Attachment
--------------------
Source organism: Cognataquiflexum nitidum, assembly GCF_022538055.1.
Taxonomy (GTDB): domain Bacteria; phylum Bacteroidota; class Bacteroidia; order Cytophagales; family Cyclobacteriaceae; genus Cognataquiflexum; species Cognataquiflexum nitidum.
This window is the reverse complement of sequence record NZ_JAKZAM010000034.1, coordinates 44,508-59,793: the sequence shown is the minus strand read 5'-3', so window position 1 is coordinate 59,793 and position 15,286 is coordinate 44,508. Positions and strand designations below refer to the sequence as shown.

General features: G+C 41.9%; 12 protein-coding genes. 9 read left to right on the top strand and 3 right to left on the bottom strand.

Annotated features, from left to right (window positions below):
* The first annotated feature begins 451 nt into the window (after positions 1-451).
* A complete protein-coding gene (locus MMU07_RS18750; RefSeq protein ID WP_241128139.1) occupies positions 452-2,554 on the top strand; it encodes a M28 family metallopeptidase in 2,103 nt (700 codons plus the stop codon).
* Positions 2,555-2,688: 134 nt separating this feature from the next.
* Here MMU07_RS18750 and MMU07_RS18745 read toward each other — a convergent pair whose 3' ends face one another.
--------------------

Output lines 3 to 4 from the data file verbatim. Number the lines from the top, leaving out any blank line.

This window is the reverse complement of sequence record NZ_JAKZAM010000034.1, coordinates 44,508-59,793: the sequence shown is the minus strand read 5'-3', so window position 1 is coordinate 59,793 and position 15,286 is coordinate 44,508. Positions and strand designations below refer to the sequence as shown.

General features: G+C 41.9%; 12 protein-coding genes. 9 read left to right on the top strand and 3 right to left on the bottom strand.